However, this reality does not absolve the upper echelons of the civil service, who are typically members of the Indian Administrative Service (IAS) and who constitute the nerve center of India’s governing apparatus (what was once referred to by the British as the country’s“steel frame”). In recent years, members of the elite civil services themselves have warned of several areas of weakness which limit their operational effectiveness. These vulnerabilities include declining levels of human capital, diminished independence from the

4 Milan Vaishnav, When Crime Pays: Money and Muscle in Indian Politics (New Haven: Yale University Press, 2017).
5 Devesh Kapur and Milan Vaishnav, “Introduction,” in Devesh Kapur and Milan Vaishnav, eds.
Costs of Democracy: Political Finance in India (New Delhi: Oxford University Press, 2018). 6Aditya Dasgupta and Devesh Kapur, “The Political Economy of Bureaucratic Effectiveness: Evidence from Local Rural Development Officials in India,” October 24, 2017,

political executive, growing worriesabout malfeasance and corruption, a lack of specialization, and weak incentives for professional advancement.7

While the Narendra Modi government has refrained from enacting deep-seated administrative reform, it has initiated a few changes to modernize India’s bureaucratic apparatus as it relates to the IAS. First, it has initiated a modest experiment to recruit experts for key bureaucratic positions via lateral entry. In June 2018, the Union government opened up ten senior posts at the joint secretary (JS) level to individuals working outside the government. The announcement sought experts for a range of positions stretching from civil aviation to farmers’ welfare.8 In August, the government announced that over 6,000 people had applied for the posts, which would entail a three-year contract (extendable up to five years based on performance).9

Second, the Modi government has instituted a new, 360-degree performance assessment tool for senior members of the civil services (who are due for promotion as either additional secretary orsecretary) as a supplement to existing evaluation methods. Prior to the new system, officers received annual performance reports prepared by their superior officers. These reports— writtenon the basis of consultations with peers and subordinates—are screened by an expert panel, a Civil Services Board, and then finally approved by the Appointments Committee of the Cabinet. The new 360-degree assessment introduces a new layer of scrutiny which can in theory override the standard annual performance assessment.10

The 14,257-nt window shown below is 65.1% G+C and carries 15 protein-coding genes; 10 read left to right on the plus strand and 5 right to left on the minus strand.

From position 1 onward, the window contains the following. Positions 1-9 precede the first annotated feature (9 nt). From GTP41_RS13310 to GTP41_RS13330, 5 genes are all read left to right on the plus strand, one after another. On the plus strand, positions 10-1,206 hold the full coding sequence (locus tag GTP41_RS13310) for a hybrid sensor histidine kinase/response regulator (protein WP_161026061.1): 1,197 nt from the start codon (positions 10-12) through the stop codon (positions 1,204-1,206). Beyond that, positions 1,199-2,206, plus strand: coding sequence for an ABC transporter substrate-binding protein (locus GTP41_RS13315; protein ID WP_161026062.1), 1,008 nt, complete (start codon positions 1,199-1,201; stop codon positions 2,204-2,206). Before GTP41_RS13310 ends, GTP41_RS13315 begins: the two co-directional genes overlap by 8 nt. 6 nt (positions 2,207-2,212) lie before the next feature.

Going forward, the next Uniongovernment must evaluate the lessons of the new drive to usher in new talent into government from the private sector. If the new experiment is successful, it should be expanded to new domains. Lateral entry is a sensitive subject that often raises the hackles of career civil servants. But, if implemented smartly, it can also benefit the civil service in at least two ways. First, lateral entry should be the first step toward engendering open competition among civil servants for positions at the JS-level and above. For instance, there is no reason why a securities expert who is below the JS-level should not be able to submit her application for a relevant position in the finance ministry solely because of her lack of seniority. The goal of increasing competition within the talent pool is to ensure the most qualified officer with specialized expertise is placed in a suitable post. But lateral entry mightalso help civil servants ina second way: it can be used to break the monopoly the IAS enjoys on coveted posts. Thereis no reason why qualified officers in other services (such as the Indian Economic Service

7K.P. Krishnan and T.V. Somanathan, “The Civil Service,” in Devesh Kapur, Pratap Bhanu Mehta, and Milan Vaishnav, eds. Rethinking Public Institutions in India (New Delhi: Oxford University Press, 2017).
8 “Centre invites lateral entry and joint-secretary level posts: Here are 10 things to know about it,” Indian Express, June 12, 2018.
9 Press Trust of India, “Lateral entry: Over 6,000 private sector specialists apply for 10 joint secretary posts in govt.,” August 19, 2018.
10Nileema M.S., “Why India’s Civil Servants Are Disaffected with the 360-Degree Empanelment Process for Top Central Government Posts,” Caravan, August 12, 2018.

or Indian Revenue Service) should not have a shot at high-level positions if they have the talent and expertise required.11

With regards to evaluation, there are undoubtedly ways of improving on the status quo. The concern about the new 360-degree evaluation is the lack of publicly available details. Any evaluation system will have its detractors; the key is to institutionalize principles of transparency, accountability, and the rule of law so that the system enjoyswide, institutional buy-in. One of the concerns about the new system, voiced by a key parliamentary committee, is its opacity and the absenceof a robust appeals process.12 In addition, the advent of big data, especially on measurable outcomes that can be traced to a specific officer’s tenure, paves the way for innovative mechanisms of performance-based evaluation and promotion.13 Seniority, which guides civil service promotions, is an inferior instrument for deciding who advances and who does not, especially when fine-grained data are now readily available.14 To be clear: data need not be the only criterion on which officers are judged. However, data could be one critical component.